- The Washington Times - Friday, July 4, 2008

Don’t send in the pallbearers for full-sized sport utility vehicles — at least not yet. Cadillac introduces a new wrinkle in jumbo SUVs, a three-ton hybrid Escalade with a surprising fuel-efficient performance of 21 miles per gallon on the highway. In city driving, the hybrid Escalade delivers 20 mpg, a 50 improvement over the conventional model. That’s pretty spectacular for a vehicle that tips the scale at more than 6,000 pounds and could help prolong the existence of this class of vehicle.

The new two-mode hybrid system was developed by GM in a joint venture with Mercedes-Benz and BMW. GM already has introduced the two-mode system in the Chevy Tahoe and GMC Yukon. Chrysler will use the two-mode hybrid system in the Dodge Durango and Chrysler Aspen. BMW is expected to include the innovative hybrid system in the SUVs it builds in its South Carolina plant. Mercedes-Benz will also use the system in its Alabama-built SUVs.

Note that all the applications built so far, or planned for the near future are SUVs. That’s because the two-mode hybrid system was designed to boost fuel economy in vehicles that are conventionally known to be gas-guzzlers, which are no longer acceptable in this era of skyrocketing fuel prices. The fuel efficiency of the 2009 Escalade is astonishing for a vehicle of this size, weight, eight-passenger capacity and 5,600-pound towing rating (AWD model).

The new hybrid system enables a driver to launch the Escalade on electric power and drive at low speeds solely on electricity. As the big SUV picks up speed, its 6.0-liter V-8 takes over for higher speeds. Like other hybrid systems, the engine shuts down when you’re stopped at red lights to lessen fuel consumption. The 332-horsepower V-8 also stays shut down when in heavy traffic and at slow moving speeds. Only electric power is used in these conditions to further increase fuel economy and lower emissions.

An additional fuel-saving innovation on the 2009 Escalade is GM’s Active Fuel Management system. AFM shuts off half its cylinders when the vehicle is cruising down the highway at steady speed and less power is required to move the Escalade. Key components of the two-mode hybrid system include an electrically variable transmission and a 300-volt nickel-metal hydride battery pack. It also has two electric motors that can drive the hybrid on electricity alone, or in combination with the V-8 when half of its cylinders shut down.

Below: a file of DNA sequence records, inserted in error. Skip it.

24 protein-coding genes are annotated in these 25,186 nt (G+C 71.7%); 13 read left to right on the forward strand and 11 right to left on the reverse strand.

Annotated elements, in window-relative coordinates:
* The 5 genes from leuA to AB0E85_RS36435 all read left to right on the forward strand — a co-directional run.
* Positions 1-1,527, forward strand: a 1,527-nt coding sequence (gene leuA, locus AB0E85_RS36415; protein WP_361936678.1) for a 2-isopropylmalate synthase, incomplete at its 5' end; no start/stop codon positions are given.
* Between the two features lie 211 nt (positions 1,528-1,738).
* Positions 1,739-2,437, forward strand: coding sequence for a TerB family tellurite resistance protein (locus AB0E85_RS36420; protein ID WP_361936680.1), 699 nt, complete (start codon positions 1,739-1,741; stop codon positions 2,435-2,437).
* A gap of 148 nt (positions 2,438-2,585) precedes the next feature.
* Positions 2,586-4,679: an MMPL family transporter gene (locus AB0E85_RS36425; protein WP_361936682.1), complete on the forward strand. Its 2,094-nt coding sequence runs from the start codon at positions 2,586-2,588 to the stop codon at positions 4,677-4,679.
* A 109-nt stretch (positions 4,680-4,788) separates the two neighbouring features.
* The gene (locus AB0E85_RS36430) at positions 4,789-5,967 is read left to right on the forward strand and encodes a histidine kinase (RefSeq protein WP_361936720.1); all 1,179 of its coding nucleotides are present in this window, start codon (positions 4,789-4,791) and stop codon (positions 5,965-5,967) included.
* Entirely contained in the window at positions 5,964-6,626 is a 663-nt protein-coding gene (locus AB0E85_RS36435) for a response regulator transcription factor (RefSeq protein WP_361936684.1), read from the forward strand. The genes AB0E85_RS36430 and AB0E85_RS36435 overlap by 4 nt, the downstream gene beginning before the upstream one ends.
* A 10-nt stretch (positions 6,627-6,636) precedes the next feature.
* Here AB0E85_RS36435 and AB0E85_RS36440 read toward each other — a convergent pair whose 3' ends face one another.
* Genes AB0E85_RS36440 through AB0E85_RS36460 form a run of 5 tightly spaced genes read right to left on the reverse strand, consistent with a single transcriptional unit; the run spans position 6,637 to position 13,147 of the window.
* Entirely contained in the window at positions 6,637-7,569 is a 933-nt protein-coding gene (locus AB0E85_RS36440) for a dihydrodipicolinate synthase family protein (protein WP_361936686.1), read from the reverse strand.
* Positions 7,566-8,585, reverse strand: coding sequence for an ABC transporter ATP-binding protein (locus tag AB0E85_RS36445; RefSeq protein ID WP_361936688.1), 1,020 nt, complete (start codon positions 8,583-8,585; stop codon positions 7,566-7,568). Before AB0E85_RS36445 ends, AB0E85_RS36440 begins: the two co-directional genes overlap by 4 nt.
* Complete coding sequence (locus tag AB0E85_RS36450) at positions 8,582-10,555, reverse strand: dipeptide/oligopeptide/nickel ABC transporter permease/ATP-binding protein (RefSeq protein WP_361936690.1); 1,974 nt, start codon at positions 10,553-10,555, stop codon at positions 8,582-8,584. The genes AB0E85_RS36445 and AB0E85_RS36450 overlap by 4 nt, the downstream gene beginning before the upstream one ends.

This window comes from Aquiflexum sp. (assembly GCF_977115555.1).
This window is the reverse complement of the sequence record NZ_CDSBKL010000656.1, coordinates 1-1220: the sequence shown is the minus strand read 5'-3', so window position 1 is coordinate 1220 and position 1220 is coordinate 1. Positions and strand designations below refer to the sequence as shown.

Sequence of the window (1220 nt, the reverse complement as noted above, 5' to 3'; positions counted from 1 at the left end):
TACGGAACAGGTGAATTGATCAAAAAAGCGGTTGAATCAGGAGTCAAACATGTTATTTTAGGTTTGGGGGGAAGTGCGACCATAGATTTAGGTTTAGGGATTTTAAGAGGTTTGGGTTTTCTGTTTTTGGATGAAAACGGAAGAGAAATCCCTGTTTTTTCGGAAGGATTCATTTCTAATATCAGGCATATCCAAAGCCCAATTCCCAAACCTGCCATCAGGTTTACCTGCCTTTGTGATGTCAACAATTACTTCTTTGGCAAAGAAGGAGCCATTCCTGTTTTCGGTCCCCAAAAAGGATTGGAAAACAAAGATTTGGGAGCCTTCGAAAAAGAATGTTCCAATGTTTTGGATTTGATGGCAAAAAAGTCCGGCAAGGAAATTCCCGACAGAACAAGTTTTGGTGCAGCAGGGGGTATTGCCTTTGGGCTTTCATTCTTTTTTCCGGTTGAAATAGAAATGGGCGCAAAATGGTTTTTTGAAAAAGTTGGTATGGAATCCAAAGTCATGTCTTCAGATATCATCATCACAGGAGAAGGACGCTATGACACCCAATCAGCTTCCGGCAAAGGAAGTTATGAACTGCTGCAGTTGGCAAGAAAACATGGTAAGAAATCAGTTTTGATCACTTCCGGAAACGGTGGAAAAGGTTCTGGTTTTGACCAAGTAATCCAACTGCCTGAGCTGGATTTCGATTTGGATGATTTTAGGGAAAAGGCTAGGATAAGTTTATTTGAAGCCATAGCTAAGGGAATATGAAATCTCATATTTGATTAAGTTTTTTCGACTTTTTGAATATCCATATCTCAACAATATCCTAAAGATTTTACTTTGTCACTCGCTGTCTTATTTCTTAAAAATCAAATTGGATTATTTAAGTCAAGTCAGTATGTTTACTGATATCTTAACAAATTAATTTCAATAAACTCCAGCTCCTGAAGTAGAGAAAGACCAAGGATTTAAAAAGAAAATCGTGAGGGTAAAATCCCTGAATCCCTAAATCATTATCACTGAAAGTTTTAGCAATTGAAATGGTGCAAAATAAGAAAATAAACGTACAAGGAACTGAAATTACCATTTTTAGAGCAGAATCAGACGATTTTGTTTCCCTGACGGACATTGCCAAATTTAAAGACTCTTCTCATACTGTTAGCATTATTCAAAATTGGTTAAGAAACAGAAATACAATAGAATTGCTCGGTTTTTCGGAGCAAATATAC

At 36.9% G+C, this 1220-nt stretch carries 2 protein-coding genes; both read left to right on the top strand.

This not only helps fuel economy, but also additionally reduces environmentally damaging emissions. A bonus of this mode is that highway fuel economy increases by 25 percent. The battery pack is located under the second-row seats. This requires no extra space and does not interfere with getting into the second- or third-row seats. The nickel-metal hydride cells not only power the electric motors, but also the electric power steering system and the air conditioning compressor. Power created by regenerative braking is used to recharge the battery pack.

The regenerative brakes work along with standard hydraulic brakes to stop the three-ton Escalade. If only a small amount of braking force is required to stop the vehicle, then the hydraulic brakes may not even be required. This results in less wear on the hydraulic braking system, but if required to stop quickly you get the benefit of stopping with both braking systems.

There’s no hint yet what it would cost to replace the battery pack, but the new hybrid Escalade comes with an eight-year or 100,000-mile warranty.

Cadillac’s general manager, Jim Taylor, predicts that about 3,500 of the two-mode hybrid Escalades will be available this year. Pricing has yet to be announced.

Some critics complain that even with its increased fuel economy the hybrid Escalade remains a symbol of fuel waste. But not everyone’s transportation needs can be met by a subcompact.

There is a legitimate need for vehicles that can carry eight occupants, a considerable amount of cargo or tow horse trailers, recreational vehicles and big boats.

The hybrid Escalade permits this and makes a small contribution to progress in fuel economy.

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